Can you do the Arthurs Seat Challenge?
Getting up bright and early at 6am and making our way across the city, my friends from high school and I were hyping ourselves up to take on the Arthurs Seat Challenge.
To start you off, the Arthurs Seat Challenge is a 6.7 km run/walk event held annually on the Mornington Peninsula. Hundreds of people participate whether it’s to test their personal athleticism or just there for a fun, social time. Regardless of why anyone’s there, the day is about supporting road safety education for the Frankston and Mornington Peninsula community through Fit to Drive’s F2D Workshop.
If you haven’t been to this challenge yet, you’re missing out on an incredibly self-fulfilling day. For my group of mates from high school, the 2019 event was our first time at a run/walk challenge, let alone the Arthurs Seat Challenge.
After our long drive, our day started like it would for any other day, with a nice cup of coffee. And we happened to get it from a spot around the corner from Rosebud Primary School, also the starting point of the run. As for the route, the challenge takes you along a few streets before starting the climb up Arthurs Seat. Little spoiler for you: the climb… is ridiculously steep.
I was lucky to be one of the stallholder assistants, so I was driven up to the top, leaving my two friends behind who were participating in the run. At the top of Arthurs Seat where the finish line is, all the other stalls were getting set up with each stall run by a different local school or business. A fold-out trailer stage was set up next to us for high school student bands to live perform some literal jams.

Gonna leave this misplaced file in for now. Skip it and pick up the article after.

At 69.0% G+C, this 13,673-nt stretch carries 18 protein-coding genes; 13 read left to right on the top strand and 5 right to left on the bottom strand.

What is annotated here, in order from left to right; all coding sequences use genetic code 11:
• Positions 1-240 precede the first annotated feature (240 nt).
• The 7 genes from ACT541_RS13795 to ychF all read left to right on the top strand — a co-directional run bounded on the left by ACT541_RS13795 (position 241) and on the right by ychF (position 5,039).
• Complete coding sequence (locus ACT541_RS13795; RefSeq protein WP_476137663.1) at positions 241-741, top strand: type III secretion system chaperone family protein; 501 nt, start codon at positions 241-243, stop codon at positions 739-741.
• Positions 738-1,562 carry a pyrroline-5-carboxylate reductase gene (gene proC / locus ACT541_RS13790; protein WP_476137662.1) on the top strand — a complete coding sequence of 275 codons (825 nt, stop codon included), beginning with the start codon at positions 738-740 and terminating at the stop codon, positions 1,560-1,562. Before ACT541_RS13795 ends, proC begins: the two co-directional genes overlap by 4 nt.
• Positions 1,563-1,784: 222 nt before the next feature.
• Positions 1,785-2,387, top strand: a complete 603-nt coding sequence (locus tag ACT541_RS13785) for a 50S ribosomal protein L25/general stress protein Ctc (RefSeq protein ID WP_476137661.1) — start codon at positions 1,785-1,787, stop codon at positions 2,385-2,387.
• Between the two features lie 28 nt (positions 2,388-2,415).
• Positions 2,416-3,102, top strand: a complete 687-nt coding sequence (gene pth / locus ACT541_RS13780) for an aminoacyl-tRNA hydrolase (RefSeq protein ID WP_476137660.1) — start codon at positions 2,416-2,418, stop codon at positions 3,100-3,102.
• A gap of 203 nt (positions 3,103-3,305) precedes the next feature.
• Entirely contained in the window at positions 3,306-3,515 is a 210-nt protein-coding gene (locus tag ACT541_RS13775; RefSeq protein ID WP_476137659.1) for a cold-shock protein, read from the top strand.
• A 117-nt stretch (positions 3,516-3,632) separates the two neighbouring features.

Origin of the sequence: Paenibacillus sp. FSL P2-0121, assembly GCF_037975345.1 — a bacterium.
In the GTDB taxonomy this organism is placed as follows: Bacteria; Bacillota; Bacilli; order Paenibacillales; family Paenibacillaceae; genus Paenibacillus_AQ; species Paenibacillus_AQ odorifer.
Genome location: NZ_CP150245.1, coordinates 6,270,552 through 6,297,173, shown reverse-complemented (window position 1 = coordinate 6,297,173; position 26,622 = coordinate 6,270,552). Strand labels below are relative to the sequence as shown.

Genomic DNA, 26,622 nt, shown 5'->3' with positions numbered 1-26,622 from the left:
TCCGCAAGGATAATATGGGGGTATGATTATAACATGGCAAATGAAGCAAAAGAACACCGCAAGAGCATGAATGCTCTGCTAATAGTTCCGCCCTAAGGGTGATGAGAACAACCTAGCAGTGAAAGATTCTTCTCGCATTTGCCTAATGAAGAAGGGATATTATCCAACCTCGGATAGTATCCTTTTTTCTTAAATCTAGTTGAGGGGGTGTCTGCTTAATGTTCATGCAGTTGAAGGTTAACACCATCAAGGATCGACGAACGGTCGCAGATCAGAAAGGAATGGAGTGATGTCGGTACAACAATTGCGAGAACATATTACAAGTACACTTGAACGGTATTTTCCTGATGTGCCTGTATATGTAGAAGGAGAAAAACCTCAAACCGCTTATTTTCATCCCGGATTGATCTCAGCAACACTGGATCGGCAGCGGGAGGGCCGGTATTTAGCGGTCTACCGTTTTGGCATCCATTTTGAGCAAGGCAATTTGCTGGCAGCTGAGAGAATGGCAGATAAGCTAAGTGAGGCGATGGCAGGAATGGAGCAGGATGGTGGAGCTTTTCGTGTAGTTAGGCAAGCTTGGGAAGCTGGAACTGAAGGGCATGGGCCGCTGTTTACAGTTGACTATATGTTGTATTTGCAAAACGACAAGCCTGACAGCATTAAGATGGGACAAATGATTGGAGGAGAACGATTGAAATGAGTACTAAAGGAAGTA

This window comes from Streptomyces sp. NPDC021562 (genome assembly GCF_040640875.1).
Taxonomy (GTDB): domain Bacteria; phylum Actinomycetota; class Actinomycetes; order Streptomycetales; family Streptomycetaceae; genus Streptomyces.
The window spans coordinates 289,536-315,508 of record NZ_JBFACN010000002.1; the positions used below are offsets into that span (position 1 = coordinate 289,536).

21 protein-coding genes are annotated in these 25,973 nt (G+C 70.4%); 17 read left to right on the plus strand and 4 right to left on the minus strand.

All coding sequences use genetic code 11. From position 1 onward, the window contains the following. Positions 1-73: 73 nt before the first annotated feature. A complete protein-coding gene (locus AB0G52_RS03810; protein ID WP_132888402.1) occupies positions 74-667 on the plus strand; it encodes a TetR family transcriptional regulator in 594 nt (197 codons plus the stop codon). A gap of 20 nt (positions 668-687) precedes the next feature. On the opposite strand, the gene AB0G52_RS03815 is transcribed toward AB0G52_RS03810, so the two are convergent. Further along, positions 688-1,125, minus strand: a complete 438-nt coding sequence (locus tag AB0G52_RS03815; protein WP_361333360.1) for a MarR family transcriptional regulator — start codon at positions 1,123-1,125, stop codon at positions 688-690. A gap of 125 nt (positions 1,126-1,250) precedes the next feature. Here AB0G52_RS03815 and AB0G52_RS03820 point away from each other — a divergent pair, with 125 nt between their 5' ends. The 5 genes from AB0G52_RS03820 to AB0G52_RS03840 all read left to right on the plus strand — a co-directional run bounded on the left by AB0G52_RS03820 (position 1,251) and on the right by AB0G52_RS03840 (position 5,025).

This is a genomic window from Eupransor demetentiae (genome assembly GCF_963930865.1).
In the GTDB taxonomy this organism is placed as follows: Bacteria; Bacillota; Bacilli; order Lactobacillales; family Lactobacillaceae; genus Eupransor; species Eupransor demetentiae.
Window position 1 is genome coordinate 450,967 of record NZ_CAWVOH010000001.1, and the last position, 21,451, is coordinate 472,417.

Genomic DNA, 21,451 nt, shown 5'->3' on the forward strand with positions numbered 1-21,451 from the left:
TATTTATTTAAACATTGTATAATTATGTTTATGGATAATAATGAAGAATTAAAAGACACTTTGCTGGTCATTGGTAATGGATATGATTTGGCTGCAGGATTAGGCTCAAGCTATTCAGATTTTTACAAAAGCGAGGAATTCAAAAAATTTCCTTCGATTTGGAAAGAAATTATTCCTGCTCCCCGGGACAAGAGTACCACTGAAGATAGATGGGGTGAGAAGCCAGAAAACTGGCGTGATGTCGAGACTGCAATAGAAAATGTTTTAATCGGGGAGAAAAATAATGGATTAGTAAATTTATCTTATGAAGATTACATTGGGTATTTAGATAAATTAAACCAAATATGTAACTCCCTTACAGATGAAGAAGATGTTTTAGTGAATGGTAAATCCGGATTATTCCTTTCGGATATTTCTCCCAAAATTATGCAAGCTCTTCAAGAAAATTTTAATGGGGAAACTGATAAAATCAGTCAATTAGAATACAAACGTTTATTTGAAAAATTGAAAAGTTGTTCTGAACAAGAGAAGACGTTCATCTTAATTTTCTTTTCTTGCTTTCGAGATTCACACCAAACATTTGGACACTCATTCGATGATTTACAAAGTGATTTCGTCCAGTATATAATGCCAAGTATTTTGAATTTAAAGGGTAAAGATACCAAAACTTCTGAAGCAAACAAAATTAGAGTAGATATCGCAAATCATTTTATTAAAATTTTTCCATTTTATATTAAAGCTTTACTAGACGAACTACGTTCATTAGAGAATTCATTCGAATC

I was there for the Fit to Drive Foundation stall which stood to highlight where the Arthurs Seat Challenge support goes towards. From my perspective, it was empowering to see a whole community there: numerous school teams, local businesses, community members, even Australian Ninja Warrior contestants!
But if you’re planning on making the next one, here’s what the journey was like for one of my mates through her words:
What can you remember about the day?
“I remember there being a very long drive for us, coming from the other side of the city and going all the way to the Mornington Peninsula. And then just being really tired on the drive home.”
What was the 6.7 km run like?
“The start was the easy part. We were jogging consistently which was good and there were water stations placed around. I brought a backpack with me to carry our water bottles and things in there, and specifically remember swapping it back and forth between us. And like the bag would also get all sweaty and gross. That was not nice.
The start of the run was fairly flat, and because of where it is, the area was quite coastal and had lots of trees. The weather was surprisingly decent, too. We even stopped along the climb up to take photos because the scenery was just amazing. It was quite hard to keep a fast pace because of how steep it was, so we went slow which was great for enjoying the view.
We weren’t in it to be the fastest runner, but you begin to recognise the people you were overtaking, who then start overtaking you. And then it becomes a game of not seeming like a loser in your own way.
Upon seeing the finish line, we would speed up. And as for Ben, that’s where he said ‘you’re on your own now’ and sprinted on.”
How did you feel reflecting back on the whole day?
“It was challenging at the time. I spoke to Ben at some point and we were like ‘let’s do this again.’
We didn’t train for a fun run, but we did it to support our friend and to chill with mates. We had fun and it was a good feeling to finish. Definitely a good day.”
What’s your advice for others thinking about doing the run?
“The most important thing to do is to get friends around you to support and stick it at your own pace. It’s good to have good company along the way whether it’s a friend or a group of friends.”